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Winter Wisdom

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 A major obstacle to creativity is wanting to be in the peak season of growth and generation at all times . . . but if we see the soul’s journey as cyclical, like the seasons. . . then we can accept the reality that periods of despair or fallowness are like winter – a resting time that offers us a period of creative hibernation, purification, and regeneration that prepare us for the births of spring.

-Linda Leonard, from Call to Create : Celebrating Acts of Imagination

One of the greatest gifts of the seasons to me as a writer and artist is this profound wisdom of cycles, how everything rises and falls and then rises again.  Last week I was leading the Awakening the Creative Spirit program with my wonderful teaching partner Betsey Beckman and at one point I shared that part of what I am passionate about is honoring the wisdom of winter and helping others to grow in appreciation of this essential season.

This year winter is calling to me even more deeply. As many of you know, our beloved Abbess Petunia (photo above of her doing what she did best) had been developing signs of canine cognitive disorder these last couple of months. This had manifested itself in severe nighttime anxiety and distress. We tried several ways to treat it, but ultimately on the morning of November 6th, after an especially bad night, we had to make the painful choice to let her go. She did live to be 13 and I am comforted knowing that the last four years went a long way to compensate for the first terrible nine she had.  I just wish I could have had more time to love her back into wholeness.  I know she has joined the Communion of Saints and will continue to offer her wise presence through the veil between worlds. But the grief is very much there, rising and falling in waves. I miss so many things about her. And so I make space to be present to the sorrow that comes from having loved her well.

This week I got very sick and so my body has been calling me even more deeply into rest and healing. I could resist and try to get things done, but ultimately this is the invitation of winter: To remember that times of hibernation and fallowness are necessary to rejuvenate both body and spirit. That sometimes we have to let go of carefully made plans. Sometimes we have to disappoint others.  Our creativity ebbs and flows.  When we find ourselves in a time of emptiness or creative block, instead of resisting the season we can practice embracing the gifts offered.  They are not necessarily the gifts we wanted.  But when we stop resisting we can release into the truth of winter in our lives in this moment.  There is freedom in that act of surrender.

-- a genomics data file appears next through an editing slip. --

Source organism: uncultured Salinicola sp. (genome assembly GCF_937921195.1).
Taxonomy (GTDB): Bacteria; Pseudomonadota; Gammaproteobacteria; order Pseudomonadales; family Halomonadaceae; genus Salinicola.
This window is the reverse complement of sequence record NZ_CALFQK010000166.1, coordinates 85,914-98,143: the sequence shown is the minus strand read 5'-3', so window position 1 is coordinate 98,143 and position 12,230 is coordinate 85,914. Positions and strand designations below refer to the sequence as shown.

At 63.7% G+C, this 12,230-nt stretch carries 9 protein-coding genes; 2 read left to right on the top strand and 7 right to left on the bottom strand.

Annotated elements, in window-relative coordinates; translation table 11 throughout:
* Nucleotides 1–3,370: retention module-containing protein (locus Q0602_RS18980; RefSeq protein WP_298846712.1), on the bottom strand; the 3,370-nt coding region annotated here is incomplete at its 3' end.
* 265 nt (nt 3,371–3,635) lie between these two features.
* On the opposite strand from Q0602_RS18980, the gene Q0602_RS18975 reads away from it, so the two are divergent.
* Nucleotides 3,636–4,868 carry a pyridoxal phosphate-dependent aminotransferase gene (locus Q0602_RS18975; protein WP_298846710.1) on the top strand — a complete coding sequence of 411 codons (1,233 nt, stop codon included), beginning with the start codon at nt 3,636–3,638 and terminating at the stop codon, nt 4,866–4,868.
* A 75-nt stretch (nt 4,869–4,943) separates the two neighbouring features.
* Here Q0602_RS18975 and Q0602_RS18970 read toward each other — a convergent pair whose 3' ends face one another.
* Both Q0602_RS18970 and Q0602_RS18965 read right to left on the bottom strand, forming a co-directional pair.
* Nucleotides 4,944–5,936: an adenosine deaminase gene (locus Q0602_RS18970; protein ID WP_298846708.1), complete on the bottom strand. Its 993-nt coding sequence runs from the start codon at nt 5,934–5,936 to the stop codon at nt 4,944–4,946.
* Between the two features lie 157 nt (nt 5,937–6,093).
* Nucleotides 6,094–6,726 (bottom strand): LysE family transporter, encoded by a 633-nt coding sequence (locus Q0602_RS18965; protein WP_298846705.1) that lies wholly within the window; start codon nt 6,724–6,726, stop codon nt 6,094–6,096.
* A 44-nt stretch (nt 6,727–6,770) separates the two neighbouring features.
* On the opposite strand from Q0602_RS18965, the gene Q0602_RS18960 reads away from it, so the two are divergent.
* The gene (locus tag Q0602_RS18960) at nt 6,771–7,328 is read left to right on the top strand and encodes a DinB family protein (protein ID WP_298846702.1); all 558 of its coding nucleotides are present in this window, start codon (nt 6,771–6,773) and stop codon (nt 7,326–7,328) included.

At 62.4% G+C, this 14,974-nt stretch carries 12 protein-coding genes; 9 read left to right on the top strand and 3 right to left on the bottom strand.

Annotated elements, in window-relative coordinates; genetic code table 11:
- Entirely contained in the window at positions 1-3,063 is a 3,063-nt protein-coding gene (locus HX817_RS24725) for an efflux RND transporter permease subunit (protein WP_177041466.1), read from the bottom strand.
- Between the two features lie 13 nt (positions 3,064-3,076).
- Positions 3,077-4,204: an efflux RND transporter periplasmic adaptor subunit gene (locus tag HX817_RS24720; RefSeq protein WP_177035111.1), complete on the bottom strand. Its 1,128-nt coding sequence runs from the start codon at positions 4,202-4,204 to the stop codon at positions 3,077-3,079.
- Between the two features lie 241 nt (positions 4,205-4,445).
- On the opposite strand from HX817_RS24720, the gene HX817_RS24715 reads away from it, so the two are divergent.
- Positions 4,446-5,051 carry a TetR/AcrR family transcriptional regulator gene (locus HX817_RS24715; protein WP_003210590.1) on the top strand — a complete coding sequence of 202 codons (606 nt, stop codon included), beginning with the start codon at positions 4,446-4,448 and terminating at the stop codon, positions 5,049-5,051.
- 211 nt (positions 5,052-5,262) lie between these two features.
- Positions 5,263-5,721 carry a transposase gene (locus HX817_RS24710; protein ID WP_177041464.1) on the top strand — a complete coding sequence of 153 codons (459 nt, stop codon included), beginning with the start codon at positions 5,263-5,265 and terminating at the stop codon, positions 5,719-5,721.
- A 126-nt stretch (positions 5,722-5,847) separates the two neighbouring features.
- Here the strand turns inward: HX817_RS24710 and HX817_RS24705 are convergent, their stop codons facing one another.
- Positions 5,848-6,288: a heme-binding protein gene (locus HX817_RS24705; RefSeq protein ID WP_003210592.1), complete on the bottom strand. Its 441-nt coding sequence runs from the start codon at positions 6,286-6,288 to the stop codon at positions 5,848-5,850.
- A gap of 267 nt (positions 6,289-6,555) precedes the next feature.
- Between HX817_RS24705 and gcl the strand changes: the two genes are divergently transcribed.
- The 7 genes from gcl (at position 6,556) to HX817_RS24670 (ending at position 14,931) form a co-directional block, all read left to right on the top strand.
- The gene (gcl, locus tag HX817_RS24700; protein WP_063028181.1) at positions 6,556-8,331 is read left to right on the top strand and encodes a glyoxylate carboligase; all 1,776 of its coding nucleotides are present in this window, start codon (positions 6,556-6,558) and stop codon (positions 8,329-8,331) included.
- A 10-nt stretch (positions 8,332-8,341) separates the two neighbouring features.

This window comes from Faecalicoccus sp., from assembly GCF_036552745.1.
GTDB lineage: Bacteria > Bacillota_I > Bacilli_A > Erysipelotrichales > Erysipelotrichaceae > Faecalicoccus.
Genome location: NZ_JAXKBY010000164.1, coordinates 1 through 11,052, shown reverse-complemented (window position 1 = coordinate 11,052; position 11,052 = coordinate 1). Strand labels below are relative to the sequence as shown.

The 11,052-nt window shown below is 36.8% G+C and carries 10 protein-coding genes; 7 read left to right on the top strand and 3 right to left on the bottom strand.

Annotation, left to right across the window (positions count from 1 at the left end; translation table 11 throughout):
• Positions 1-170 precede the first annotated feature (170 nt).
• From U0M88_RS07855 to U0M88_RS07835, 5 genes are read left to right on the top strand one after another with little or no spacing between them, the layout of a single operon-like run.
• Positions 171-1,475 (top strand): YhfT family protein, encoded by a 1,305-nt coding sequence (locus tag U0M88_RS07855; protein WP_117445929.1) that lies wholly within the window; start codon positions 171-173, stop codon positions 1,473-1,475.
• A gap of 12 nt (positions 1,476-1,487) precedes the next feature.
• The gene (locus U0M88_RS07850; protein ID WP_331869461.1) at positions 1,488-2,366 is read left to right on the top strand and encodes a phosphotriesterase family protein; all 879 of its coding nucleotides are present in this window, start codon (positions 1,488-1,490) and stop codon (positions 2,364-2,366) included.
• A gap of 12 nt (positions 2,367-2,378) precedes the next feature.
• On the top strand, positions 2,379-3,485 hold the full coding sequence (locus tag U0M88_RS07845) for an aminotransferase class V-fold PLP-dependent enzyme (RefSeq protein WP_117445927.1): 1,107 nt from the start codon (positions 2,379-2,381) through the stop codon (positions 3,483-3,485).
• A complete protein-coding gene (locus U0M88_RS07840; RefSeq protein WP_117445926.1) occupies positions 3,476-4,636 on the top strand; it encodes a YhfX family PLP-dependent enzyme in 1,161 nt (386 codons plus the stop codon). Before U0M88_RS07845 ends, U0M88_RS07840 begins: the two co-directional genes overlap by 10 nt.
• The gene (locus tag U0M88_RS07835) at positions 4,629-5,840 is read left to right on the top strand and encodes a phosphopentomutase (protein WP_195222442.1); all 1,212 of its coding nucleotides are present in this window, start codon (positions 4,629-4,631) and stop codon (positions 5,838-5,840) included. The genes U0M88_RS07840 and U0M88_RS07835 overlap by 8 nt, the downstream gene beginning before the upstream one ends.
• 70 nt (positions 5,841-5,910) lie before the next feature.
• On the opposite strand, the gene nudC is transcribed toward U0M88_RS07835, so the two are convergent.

The season of winter calls us to periods of contemplation and stillness, to darkness and unknowing, to the grace of rest.

My time of rest and grieving this week have been so important. There is more of both to come.

Will you honor the wisdom of winter with me and allow the grace of rest in?

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17 Responses

  1. Christine, I think the last time I was visiting your space here, I responded to your poetry party invitation in which a photo of Petunia’s paws featured, so my heart sank when reading your news today. I am sorry for your loss.

    Little wonder your body has told you it’s time to stop for awhile.
    May the rest enfold you, rebuild and restore you.

  2. Christine, I believe your beloved Abbess Petunia entered the Communion of Saints when she was adopted by you. She knew only love those last four years and that is how heaven begins.

    I love your image of winter and its calling us to rest and stillness and the work that is interior. It helps me to appreciate what I have been through the last couple of years and not to be angry with myself for how it has been.

  3. Christine, I am so sorry for your loss. What a wonderful canine companion and muse she was to you. My heart and prayers are with you and may your body heal of it’s sickness soon.

  4. Christine,
    I am sorry for your loss of your dog. Although I had never met Petunia I am sure that you have many memories of Petunia that you will cherish.
    Blessings to you as we approach the Thanksgiving Holidays,

  5. The tears rise again on reading your post; we lost our beloved Westie Seamus only a few weeks ago.

    May rest restore your health.

    May your Thanksgiving be filled with the bounty of His goodness. Blessings.

  6. Hugs to you on the passing into the Saints, of your dear Petunia. She is undoubtedly gathered with others around the feet of St. Francis…lots of love and untold numbers of meadows, streams and what-not to explore!

    Here, we are in Day 3 of the First Snowstorm of the Year. As winds blow fierce, creating drifts and wind chill, I rest in my warm nest with prayers, reflections, knitting and needlework.

    May peace rest on you and yours as a mantle of new-fallen snow. :-)

  7. Rest in Peace, dear Abbess Petunia; what a joy it has been to receive wisdom from your photographic poses; each of us who visits this blog will be missing you.

  8. Oh Christine I’m sorry. Losing a loved animal is so so hard.

    Thank you for sharing your winter season with us though, and the reminder of why we need these fallow times.

  9. Christine, A few days ago, out of nowhere, I thought of you and Petunia. I was thinking about the painting project Marcy had done for you and how much I loved those winged dogs, and I wondered how Petunia was doing, knowing she was getting on in years. I am so sorry for your loss but I know that you know it is not truly loss, that she continues on in another, most spectacular form, and will always and forever shower you with her love and light. Much peace to you.